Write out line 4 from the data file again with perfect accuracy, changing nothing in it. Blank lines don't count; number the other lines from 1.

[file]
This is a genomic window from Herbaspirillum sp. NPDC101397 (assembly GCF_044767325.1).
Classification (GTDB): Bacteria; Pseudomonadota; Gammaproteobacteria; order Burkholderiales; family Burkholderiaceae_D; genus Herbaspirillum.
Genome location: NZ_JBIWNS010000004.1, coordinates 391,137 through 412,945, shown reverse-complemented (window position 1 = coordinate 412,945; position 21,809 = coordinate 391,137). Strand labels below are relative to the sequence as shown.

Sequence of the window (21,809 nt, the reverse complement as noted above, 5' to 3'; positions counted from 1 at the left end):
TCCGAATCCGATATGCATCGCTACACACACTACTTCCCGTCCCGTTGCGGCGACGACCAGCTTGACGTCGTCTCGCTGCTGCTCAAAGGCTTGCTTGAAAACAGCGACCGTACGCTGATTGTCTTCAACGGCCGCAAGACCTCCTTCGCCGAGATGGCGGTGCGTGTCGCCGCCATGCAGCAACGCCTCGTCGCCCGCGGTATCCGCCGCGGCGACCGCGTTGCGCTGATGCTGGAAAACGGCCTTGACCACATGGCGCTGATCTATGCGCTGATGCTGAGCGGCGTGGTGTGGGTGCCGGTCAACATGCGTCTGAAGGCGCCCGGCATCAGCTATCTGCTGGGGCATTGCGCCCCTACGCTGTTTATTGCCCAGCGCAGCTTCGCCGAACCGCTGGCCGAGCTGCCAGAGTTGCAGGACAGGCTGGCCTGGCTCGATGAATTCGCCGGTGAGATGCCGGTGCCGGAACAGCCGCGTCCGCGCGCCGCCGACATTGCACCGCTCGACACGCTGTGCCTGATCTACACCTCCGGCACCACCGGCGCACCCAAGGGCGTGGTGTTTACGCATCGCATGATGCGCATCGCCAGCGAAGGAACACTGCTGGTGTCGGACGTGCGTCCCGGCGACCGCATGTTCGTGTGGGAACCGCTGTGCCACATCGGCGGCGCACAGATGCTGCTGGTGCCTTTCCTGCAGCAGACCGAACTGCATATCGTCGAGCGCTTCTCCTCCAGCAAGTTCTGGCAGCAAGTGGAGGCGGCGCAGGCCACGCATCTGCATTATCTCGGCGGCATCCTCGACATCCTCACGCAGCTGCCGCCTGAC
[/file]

Sequence of the window (21,809 nt, the reverse complement as noted above, 5' to 3'; positions counted from 1 at the left end):